At an Evanston/Skokie School District 65 board meeting on April 4, a conversation regarding climate and culture grew into a discussion about homophobia and toxic masculinity in the elementary and middle schools. 

Board President Elizabeth “Biz” Lindsay-Ryan said despite the district’s LGBTQ+ education, homophobic and misogynistic comments are frequent, particularly in “nonstructured school spaces,” like on the bus, in the hallways or during lunch. 

“We’re having a severe disconnect between what we’re doing around LGBT education and what kids are actually experiencing,” Lindsay-Ryan said. 

A parent of three middle schoolers, Lindsay-Ryan said her children are noting a culture of toxic masculinity on a daily basis. Aggression and homophobia are perpetuated by toxic masculinity, a term that described the pressure boys feel to behave “manly.”

One of her children told her if they had to counter every homophobic or misogynistic comment made, they would never stop talking, she said.

Although students seem to understand the LGBTQ+ curriculum taught in schools, they use language and expressions that harm LGBTQ+ students, said Lindsay-Ryan. To give an example, she said students are using slang expressions like “that’s so gay” as an insult.

This culture of toxic masculinity and homophobia leads to aggressive behavior, and creates an increased need for mental health services, said Lindsay-Ryan.  

Board members had previously discussed an increase in physically aggressive behavior, including fights, at the middle schools, as well as a need to better support students emotionally. It’s all related, said Lindsay-Ryan.

In addition to threatening the LGBTQ+ community, toxic masculinity shapes all male behavior, even that of cisgender and heterosexual students, who are expected to act manly, she said. 

Anna Marie Candelario, Director Of Special Services at District 65, said administrators have been great at bringing these issues to either her or Elijah Palmer, the district’s Dean of Climate and Culture, who are then able to provide those students with the appropriate mental health resources.

In response, Lindsay-Ryan said she is concerned with the prevalence of problematic comments, and that many students aren’t reporting them.

Years ago, she worked with the Northwestern Division of Student Affairs collecting hate crime data, she said. They found that there is very little data for the LGBTQ+ community because students didn’t report their experiences, under the assumption that it’s just a part of being in that community.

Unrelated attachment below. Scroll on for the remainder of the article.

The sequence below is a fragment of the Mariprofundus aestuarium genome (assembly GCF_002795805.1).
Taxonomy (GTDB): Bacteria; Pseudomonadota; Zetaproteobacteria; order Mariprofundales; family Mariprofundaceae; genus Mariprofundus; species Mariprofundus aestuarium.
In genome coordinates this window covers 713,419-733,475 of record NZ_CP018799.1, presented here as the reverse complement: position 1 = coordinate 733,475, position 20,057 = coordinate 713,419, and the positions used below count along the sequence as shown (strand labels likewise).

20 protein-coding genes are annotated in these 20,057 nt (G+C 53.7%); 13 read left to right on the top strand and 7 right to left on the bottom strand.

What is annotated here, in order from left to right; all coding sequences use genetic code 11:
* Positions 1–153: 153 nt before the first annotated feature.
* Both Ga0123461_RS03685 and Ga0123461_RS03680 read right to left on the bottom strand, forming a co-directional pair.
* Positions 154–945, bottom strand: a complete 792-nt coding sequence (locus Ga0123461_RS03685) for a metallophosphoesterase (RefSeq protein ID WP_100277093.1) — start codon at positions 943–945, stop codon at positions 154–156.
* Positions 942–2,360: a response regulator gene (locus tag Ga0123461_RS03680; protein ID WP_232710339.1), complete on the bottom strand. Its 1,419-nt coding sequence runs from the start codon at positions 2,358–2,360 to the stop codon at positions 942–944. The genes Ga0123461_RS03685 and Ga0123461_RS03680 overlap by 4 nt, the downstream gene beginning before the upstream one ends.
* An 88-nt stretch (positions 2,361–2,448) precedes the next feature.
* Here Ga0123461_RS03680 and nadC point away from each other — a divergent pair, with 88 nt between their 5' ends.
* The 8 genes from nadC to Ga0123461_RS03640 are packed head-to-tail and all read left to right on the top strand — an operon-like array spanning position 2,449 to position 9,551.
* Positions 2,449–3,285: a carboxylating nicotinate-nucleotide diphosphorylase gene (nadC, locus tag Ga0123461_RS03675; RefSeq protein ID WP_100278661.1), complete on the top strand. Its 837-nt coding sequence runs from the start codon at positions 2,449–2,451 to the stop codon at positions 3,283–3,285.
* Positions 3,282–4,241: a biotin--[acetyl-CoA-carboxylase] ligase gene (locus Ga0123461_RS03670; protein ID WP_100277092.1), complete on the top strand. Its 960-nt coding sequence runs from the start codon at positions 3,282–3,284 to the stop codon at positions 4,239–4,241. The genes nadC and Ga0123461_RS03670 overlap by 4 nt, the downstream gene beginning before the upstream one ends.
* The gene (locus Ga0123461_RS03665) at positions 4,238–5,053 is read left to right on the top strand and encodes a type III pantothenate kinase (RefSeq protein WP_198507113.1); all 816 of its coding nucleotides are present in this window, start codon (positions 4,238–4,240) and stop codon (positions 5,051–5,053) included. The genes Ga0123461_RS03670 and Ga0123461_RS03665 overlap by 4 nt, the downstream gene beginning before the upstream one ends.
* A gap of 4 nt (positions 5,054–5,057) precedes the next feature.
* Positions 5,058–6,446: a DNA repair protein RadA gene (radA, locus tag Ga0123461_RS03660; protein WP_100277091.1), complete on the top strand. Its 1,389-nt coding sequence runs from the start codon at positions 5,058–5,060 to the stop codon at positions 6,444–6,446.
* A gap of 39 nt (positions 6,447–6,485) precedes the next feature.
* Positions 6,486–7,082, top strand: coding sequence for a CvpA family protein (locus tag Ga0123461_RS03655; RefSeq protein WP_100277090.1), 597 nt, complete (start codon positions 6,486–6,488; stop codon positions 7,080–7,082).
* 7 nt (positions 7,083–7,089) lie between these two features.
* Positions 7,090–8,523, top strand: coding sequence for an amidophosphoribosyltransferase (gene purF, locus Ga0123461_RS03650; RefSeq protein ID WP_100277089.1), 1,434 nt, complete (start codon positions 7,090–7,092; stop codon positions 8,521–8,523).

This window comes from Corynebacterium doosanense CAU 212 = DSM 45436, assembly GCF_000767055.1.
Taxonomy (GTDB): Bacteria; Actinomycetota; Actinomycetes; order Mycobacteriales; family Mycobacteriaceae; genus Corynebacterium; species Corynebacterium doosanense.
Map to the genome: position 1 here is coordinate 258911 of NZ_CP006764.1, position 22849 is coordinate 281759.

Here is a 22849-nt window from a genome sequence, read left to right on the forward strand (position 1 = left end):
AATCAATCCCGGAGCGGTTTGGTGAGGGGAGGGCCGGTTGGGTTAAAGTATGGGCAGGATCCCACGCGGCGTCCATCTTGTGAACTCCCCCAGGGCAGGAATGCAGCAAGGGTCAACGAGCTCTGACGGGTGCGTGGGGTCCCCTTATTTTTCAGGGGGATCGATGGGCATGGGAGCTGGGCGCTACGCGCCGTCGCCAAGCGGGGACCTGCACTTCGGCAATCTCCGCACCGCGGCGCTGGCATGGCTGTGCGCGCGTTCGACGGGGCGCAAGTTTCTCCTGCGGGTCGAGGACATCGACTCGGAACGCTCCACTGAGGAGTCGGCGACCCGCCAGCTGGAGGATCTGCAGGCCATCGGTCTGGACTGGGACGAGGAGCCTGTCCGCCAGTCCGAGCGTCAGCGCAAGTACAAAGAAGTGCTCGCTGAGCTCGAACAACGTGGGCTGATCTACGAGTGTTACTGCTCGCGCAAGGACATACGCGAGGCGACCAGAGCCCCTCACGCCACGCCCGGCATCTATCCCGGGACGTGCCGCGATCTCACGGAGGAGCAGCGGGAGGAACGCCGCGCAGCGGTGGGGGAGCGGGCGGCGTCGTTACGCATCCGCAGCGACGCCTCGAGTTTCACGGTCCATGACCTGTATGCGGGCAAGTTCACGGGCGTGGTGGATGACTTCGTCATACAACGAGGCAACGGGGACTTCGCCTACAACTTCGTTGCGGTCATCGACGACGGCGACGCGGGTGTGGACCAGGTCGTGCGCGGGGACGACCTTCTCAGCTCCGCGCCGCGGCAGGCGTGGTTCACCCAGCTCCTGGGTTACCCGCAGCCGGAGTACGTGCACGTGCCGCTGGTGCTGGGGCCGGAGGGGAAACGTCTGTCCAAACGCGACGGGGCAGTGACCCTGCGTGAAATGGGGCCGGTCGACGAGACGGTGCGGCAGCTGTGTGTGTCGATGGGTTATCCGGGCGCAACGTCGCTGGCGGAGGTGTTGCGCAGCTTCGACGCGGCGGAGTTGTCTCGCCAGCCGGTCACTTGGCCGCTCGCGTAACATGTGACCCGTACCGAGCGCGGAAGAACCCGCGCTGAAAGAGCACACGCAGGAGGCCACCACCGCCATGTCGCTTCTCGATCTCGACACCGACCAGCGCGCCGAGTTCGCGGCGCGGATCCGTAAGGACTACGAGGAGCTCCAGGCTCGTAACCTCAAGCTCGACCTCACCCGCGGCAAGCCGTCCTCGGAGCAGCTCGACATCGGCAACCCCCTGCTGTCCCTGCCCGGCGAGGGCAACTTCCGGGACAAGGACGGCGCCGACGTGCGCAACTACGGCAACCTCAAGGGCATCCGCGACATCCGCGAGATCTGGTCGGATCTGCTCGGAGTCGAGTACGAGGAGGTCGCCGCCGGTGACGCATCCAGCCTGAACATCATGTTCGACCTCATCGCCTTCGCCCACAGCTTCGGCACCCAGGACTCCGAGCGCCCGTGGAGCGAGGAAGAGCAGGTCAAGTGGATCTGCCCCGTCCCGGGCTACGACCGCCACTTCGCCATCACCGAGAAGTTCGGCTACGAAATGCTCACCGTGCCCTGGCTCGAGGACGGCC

Because LGBTQ+ students are less likely to report homophobic insults and actions to administrators, educators are less aware of what they’re experiencing and less able to support them, said Lindsay-Ryan.

The district has taken actions to address homophobia and toxic masculinity, but the current culture still exists, especially in peer-to-peer actions, said Lindsay-Ryan.

“We are doing some interventions that should be resulting in more traction,” she said. 

Palmer, the district’s Dean of Climate and Culture, who also attended the meeting, added that a district training scheduled for next week may help address some of these issues.

The International Institute of Restorative Practices will train two individuals, including an administrator, at each school on April 13 and 14. The training will be in-person, with more than 40 educators and administrators present. 

Restorative practice is an approach that strengthens relationships and builds a healthier community. Palmer explained that this approach can be used reactively, but it can also be used proactively, attempting to prevent a toxic culture in the first place.

Lindsay-Ryan added that the district must explicitly address the harm caused by toxic masculinity, particularly in peer-to-peer relationships.

According to a recent email from Superintendent Devon Horton, the district will engage in its annual LGBTQ+ unit of study this month. All students pre-K through eighth grade will learn about identities, gender expression, allyship, family structures, stereotypes and LGBTQ+ history.

Next year, the district will weave its LGBTQ+ education into the curriculum, rather than teach it as a separate unit.

Adina Keeling

Adina Keeling is a photojournalist and reporter, covering city news, sustainability, schools, and art. She also investigates mental health systems and environmental injustices in Evanston, and puts together...

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